Indeed, we can look back at a ‘golden decade’ of increased employment and rising nominal wages in the German labour market. This positively impacted on the tax revenue base as well as social contribution payments which led to a successful consolidation of the state budget. This trend, however, came to an end with the outbreak of covid-19 in the beginning of 2020. Current forecasts project a shrinking labour force due to demographic change in the next decade. This will cause falling labour volumes in the economy and weaken potential output. In contrast, this paper outlines three strategies on how to utilise the existing labour force potential and hence make different growth paths out of this crisis visible. In the context of a European country comparison, we thereby consider a bandwidth of political options and analyse which labour market potentials can be expected post-Corona. The aim is not to give a precise forecast but rather to assess and compare the impact of different determinants on the German labour market potential. Our motivation is to provide different levers for policymaking during the next decade.

A country comparison with Sweden and Switzerland reveals that even though the employment rate has already substantially increased in Germany since 2005 there are still important hidden labour market potentials which can be utilised by setting a suitable economic policy framework during the next decade.  Raising the employment rate towards the Swiss level would imply an additional 1.15 Million employees and an increase of 1.83 billion labour hours in total (participation effect). Given the existing labour market potential in Germany this is not unrealistic. Current labour force potentials include female workers in (involuntary) part time, a better labour market integration of the marginally employed and non-EU foreigners, as well as the successful reduction of under-employment. In this context, the essential policy lever concerns the volume of work (time effect): An alignment of weekly working hours as well as annual working weeks in Germany with the (higher) average values of those in Sweden and Switzerland would raise the annual labour volume to 4.71 billion working hours. A reduction of involuntary part time work in Germany would imply an increase of 691 million working hours. Taken together with the participation effect (1.83 billion hours) this constitutes a maximum aggregate volume of labour of 7.23 billion additional hours which could be mobilised over the next decade.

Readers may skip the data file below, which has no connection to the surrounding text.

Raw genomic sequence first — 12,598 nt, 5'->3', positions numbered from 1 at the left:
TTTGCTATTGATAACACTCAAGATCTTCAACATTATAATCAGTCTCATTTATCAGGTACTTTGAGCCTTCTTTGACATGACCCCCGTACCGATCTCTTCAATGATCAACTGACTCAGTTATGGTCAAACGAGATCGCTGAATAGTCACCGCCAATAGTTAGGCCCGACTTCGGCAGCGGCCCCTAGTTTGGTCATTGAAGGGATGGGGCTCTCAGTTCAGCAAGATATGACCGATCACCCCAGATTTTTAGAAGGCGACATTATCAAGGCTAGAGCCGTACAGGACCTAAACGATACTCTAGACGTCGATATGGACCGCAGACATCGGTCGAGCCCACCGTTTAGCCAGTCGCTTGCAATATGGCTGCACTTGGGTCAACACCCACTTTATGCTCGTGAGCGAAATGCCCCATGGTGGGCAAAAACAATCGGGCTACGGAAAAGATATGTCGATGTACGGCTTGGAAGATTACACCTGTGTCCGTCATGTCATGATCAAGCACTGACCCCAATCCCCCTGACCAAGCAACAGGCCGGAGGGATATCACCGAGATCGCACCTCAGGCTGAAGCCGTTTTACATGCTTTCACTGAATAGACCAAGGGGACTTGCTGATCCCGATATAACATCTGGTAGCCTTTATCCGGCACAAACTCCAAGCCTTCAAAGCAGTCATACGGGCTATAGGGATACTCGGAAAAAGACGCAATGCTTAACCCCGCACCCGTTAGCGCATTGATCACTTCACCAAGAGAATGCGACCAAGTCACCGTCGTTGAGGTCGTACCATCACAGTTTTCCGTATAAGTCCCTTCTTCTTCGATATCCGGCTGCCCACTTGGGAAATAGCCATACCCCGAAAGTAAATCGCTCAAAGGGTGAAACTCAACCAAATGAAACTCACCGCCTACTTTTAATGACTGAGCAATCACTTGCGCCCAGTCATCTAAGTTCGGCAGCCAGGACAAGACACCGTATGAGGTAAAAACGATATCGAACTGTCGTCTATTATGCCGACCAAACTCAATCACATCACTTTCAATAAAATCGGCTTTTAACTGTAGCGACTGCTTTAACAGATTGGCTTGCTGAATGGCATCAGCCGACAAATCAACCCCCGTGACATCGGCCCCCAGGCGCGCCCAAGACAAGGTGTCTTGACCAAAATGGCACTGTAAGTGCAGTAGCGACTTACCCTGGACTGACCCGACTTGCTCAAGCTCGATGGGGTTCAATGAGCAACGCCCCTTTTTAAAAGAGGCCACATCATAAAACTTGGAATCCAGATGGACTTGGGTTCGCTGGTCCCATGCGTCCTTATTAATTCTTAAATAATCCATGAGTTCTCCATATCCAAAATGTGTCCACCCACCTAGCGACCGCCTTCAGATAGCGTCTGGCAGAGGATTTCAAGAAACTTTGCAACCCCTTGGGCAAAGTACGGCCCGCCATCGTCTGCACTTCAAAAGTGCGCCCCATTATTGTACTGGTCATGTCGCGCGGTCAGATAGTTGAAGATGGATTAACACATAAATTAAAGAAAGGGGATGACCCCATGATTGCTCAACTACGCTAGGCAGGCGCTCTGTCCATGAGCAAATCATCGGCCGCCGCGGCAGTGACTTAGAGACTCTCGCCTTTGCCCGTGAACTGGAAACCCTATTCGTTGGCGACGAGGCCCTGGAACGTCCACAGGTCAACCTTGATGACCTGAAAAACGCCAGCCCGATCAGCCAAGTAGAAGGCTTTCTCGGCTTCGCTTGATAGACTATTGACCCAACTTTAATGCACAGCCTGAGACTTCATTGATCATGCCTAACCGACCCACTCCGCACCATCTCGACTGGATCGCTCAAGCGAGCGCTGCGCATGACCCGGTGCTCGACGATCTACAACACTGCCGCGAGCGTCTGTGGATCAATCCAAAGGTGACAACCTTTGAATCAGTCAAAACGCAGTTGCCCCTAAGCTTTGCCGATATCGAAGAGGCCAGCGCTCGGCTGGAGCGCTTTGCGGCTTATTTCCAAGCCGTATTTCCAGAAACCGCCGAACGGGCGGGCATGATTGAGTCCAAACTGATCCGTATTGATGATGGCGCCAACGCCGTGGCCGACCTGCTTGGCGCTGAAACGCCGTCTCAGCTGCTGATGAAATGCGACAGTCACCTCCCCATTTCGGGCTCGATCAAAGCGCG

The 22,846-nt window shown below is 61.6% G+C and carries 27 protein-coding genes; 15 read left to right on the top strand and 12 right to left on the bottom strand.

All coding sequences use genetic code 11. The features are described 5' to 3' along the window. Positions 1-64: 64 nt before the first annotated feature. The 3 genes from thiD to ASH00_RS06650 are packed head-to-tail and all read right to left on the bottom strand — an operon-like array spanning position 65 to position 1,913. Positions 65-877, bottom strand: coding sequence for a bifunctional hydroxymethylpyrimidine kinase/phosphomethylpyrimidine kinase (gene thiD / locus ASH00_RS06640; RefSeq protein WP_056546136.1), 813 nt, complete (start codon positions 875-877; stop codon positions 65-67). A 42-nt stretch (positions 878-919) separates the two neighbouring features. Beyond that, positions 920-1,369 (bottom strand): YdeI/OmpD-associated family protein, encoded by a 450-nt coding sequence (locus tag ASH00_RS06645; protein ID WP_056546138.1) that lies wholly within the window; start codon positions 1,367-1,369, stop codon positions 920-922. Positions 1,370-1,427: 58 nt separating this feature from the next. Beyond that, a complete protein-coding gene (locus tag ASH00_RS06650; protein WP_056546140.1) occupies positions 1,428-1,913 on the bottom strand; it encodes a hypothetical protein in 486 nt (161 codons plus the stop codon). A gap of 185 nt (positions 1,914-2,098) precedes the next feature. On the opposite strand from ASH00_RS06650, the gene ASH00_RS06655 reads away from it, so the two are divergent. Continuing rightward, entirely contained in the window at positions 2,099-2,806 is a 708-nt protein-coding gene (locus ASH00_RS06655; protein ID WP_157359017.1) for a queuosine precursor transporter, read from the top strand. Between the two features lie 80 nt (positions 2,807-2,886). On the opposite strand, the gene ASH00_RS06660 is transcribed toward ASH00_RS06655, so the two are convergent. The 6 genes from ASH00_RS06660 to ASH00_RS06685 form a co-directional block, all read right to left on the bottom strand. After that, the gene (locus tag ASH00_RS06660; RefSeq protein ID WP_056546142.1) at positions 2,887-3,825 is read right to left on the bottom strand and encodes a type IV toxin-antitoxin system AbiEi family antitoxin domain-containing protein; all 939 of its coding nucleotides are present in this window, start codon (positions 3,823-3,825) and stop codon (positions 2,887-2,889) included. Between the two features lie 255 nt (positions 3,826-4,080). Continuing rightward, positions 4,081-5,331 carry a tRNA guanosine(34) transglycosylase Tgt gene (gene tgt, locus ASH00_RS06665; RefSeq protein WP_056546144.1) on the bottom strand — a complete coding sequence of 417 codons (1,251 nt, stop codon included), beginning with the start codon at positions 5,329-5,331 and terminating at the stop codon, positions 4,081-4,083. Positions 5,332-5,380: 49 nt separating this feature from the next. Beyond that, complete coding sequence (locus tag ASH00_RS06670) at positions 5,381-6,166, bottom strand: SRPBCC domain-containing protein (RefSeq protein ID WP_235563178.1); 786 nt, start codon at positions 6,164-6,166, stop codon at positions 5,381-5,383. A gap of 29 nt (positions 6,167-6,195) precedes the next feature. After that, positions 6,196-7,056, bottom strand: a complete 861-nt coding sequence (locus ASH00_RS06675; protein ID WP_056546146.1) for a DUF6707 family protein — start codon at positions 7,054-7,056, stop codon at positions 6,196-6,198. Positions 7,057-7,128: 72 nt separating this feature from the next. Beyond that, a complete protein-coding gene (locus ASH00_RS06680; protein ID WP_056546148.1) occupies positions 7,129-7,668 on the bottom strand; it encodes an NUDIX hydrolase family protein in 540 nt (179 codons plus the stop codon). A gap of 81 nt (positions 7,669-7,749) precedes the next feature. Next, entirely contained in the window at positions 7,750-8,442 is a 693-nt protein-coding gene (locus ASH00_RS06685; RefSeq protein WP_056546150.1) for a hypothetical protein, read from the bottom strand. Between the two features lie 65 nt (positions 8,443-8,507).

Even though it does not seem likely to assume that a positive net participation effect like the one observed over the past ‘golden decade’ in the German labour market will occur again, this paper shows that ambitious policy reforms concerning labour volume (part time, working weeks and annual working hours) could compensate for the shrinking labour force due to demographic change over the next decade. A better utilisation of the existing labour force potential can thus contribute to tackle the adverse effects of demographic change and enable a state budget consolidation. However, this requires political courage to initiate the policy reforms needed to mobilise and elevate the labour force potential in Germany over the next decade.